To err is human; to forgive, divine
Trustees are only human, and it is possible to seek a rectification order where there has been a mistake – though it is probably less stressful and expensive for all concerned to get it right in the first place rather than relying on divine forgiveness in the High Court of Justice …
A family settlement held a significant number of shares in a listed company. In 2011, it became clear that a sale of the company was likely to happen. It would be in the family members’ interests if the shares ultimately to be sold were subject to entrepreneurs’ relief, thus reducing the capital gains tax charge from 28% to 10%.
Arrangements were put in place whereby the trustees sold sufficient shares to two beneficiaries to enable the entrepreneurs’ relief test to be met (both for the beneficiaries and indeed the settlements). Among other things, this test requires the selling shareholder to hold at least 5% of the nominal share capital in the company for at least 1 year prior to the sale.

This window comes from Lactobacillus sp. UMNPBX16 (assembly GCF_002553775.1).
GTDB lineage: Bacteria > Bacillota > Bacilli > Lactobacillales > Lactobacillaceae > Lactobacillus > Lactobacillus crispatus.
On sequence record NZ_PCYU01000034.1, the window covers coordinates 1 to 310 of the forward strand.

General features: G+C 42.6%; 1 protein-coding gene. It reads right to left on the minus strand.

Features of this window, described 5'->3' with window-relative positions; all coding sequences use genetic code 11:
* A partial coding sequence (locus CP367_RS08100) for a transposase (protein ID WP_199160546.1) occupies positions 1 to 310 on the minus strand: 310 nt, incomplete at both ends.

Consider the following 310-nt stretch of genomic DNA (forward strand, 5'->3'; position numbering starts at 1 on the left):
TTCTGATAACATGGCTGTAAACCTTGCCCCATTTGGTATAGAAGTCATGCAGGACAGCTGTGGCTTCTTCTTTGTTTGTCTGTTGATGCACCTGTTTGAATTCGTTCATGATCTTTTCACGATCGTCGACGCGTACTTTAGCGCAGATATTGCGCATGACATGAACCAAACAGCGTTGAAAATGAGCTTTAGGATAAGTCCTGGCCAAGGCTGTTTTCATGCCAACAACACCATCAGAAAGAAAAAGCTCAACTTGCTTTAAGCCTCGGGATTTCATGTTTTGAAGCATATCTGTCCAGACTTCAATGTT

Unfortunately, the trustees miscalculated. The beneficiaries, it turned out, did not end own at least 5% of the nominal share capital – they only held 4.97% each. This was insufficient to obtain entrepreneurs’ relief when the company was sold.
All parties sought to rectify the agreements on the basis of common mistake. In brief, this requires that the parties had a common intention that had been outwardly expressed and continued at the time any agreement was executed and, further, that the agreement did not in fact reflect that intention.
In this case, the intention of all the parties was quite plain – to transfer sufficient shares to meet the 5% nominal share capital test. It was only the calculation that was at fault. No doubt it was to everyone’s relief that the agreement was rectified.